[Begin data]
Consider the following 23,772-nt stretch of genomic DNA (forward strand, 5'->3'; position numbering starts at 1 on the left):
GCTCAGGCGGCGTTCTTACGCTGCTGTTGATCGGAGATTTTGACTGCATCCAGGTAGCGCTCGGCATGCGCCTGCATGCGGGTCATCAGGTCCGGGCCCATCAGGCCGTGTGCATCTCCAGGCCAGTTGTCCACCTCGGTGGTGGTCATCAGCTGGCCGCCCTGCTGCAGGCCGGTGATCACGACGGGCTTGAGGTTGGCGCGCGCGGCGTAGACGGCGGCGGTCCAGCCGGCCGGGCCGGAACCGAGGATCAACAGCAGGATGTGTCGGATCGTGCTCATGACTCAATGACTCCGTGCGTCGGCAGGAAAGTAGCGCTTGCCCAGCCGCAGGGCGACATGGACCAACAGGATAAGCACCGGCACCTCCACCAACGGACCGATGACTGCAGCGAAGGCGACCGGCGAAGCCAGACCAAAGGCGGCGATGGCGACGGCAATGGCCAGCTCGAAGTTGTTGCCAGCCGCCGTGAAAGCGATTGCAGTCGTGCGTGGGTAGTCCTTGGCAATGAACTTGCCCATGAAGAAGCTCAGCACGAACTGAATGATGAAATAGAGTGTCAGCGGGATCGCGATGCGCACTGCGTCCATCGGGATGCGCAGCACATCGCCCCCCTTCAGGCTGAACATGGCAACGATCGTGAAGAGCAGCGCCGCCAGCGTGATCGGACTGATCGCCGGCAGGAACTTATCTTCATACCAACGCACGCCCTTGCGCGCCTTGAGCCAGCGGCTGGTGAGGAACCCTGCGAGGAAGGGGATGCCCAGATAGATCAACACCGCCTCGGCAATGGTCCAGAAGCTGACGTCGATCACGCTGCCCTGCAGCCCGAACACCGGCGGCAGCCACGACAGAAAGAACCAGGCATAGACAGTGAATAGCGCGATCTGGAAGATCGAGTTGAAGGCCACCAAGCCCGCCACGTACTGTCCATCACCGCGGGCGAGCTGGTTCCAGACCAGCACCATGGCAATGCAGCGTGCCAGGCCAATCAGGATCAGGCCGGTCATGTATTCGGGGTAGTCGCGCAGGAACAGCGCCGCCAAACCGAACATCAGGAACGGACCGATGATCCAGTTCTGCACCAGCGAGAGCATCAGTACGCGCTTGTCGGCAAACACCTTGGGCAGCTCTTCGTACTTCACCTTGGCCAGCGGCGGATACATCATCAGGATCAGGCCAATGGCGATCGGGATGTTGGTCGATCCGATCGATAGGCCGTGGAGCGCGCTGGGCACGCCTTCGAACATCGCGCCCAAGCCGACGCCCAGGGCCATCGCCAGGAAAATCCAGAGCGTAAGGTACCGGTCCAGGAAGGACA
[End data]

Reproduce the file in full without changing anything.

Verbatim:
Consider the following 23,772-nt stretch of genomic DNA (forward strand, 5'->3'; position numbering starts at 1 on the left):
GCTCAGGCGGCGTTCTTACGCTGCTGTTGATCGGAGATTTTGACTGCATCCAGGTAGCGCTCGGCATGCGCCTGCATGCGGGTCATCAGGTCCGGGCCCATCAGGCCGTGTGCATCTCCAGGCCAGTTGTCCACCTCGGTGGTGGTCATCAGCTGGCCGCCCTGCTGCAGGCCGGTGATCACGACGGGCTTGAGGTTGGCGCGCGCGGCGTAGACGGCGGCGGTCCAGCCGGCCGGGCCGGAACCGAGGATCAACAGCAGGATGTGTCGGATCGTGCTCATGACTCAATGACTCCGTGCGTCGGCAGGAAAGTAGCGCTTGCCCAGCCGCAGGGCGACATGGACCAACAGGATAAGCACCGGCACCTCCACCAACGGACCGATGACTGCAGCGAAGGCGACCGGCGAAGCCAGACCAAAGGCGGCGATGGCGACGGCAATGGCCAGCTCGAAGTTGTTGCCAGCCGCCGTGAAAGCGATTGCAGTCGTGCGTGGGTAGTCCTTGGCAATGAACTTGCCCATGAAGAAGCTCAGCACGAACTGAATGATGAAATAGAGTGTCAGCGGGATCGCGATGCGCACTGCGTCCATCGGGATGCGCAGCACATCGCCCCCCTTCAGGCTGAACATGGCAACGATCGTGAAGAGCAGCGCCGCCAGCGTGATCGGACTGATCGCCGGCAGGAACTTATCTTCATACCAACGCACGCCCTTGCGCGCCTTGAGCCAGCGGCTGGTGAGGAACCCTGCGAGGAAGGGGATGCCCAGATAGATCAACACCGCCTCGGCAATGGTCCAGAAGCTGACGTCGATCACGCTGCCCTGCAGCCCGAACACCGGCGGCAGCCACGACAGAAAGAACCAGGCATAGACAGTGAATAGCGCGATCTGGAAGATCGAGTTGAAGGCCACCAAGCCCGCCACGTACTGTCCATCACCGCGGGCGAGCTGGTTCCAGACCAGCACCATGGCAATGCAGCGTGCCAGGCCAATCAGGATCAGGCCGGTCATGTATTCGGGGTAGTCGCGCAGGAACAGCGCCGCCAAACCGAACATCAGGAACGGACCGATGATCCAGTTCTGCACCAGCGAGAGCATCAGTACGCGCTTGTCGGCAAACACCTTGGGCAGCTCTTCGTACTTCACCTTGGCCAGCGGCGGATACATCATCAGGATCAGGCCAATGGCGATCGGGATGTTGGTCGATCCGATCGATAGGCCGTGGAGCGCGCTGGGCACGCCTTCGAACATCGCGCCCAAGCCGACGCCCAGGGCCATCGCCAGGAAAATCCAGAGCGTAAGGTACCGGTCCAGGAAGGACA